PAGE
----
"길이 한국에 없습니다."
Translation:The road is not in Korea.
No, the topic and subject particles do not alter the meaning that way. "There is/are ~" isn't a Korean structure, but that English meaning can be inferred from the target sentence. Duolingo's translation is only correct if the sentence were something like 그 길이 한국에 없습니다 which is more like "That road is not in Korea." Korean also doesn't have definite or indefinite articles so they could go a step further and say "The/A road(s) are not in Korea."
If the two constructions "There are no roads in Korea" and "The road is not in Korea" in English emphasized "road" or "Korea" more you'd have a point, but where you place both words has less to do with untranslatable "there is/are ~" constructions. Generally, word order in Korean emphasizes what the speaker thinks is more important since word order is way more fluid than in English. So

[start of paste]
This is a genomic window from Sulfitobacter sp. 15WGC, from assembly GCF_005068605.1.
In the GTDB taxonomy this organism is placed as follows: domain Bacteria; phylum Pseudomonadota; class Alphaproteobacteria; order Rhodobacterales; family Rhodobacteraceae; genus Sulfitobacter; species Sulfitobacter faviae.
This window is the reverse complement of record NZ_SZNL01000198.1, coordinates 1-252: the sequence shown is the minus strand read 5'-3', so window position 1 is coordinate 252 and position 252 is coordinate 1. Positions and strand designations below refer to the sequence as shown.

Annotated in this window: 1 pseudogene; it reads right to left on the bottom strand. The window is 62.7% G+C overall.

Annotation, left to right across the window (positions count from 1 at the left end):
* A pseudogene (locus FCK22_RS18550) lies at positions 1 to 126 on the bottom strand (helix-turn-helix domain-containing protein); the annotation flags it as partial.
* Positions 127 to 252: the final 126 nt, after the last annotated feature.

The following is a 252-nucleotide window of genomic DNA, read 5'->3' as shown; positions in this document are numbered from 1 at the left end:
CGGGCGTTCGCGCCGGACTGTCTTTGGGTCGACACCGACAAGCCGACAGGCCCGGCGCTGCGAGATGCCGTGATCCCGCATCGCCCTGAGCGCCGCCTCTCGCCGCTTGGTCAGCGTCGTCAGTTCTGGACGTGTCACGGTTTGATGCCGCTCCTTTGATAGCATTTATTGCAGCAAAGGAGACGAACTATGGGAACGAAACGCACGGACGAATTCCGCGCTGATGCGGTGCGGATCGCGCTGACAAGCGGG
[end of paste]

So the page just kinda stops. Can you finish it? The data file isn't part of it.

길이 한국에 없습니다
한국에 길이 없습니다
both mean the same thing in Korean except in what the speaker is emphasizing. "There are no roads in Korea" and "The road is not in Korea" don't convey this difference.
The meaning of 에 shifts depending on the verb you use.
에 with 있다 or 없다 marks the location where the subject exists or not.
에 with verbs of motion marks the location the subject is verbing "to"
에 with verbs not of motion marks the location where something static is happening
You'll learn more location particles when you learn more verbs.
No. The alternative meanings of the particle ~에 arise because of the verb it is used with. ~에 only means "to" when used with a verb of motion:
저는 한국에 갑니다 = "I go to Korea."
저는 한국에 있습니다 = "I am in Korea."
Since 없다 is an existential verb, -에 defaults to the location marker "at". If you want to say "There are no roads to Korea." you would use:
- 길은 한국으로 없습니다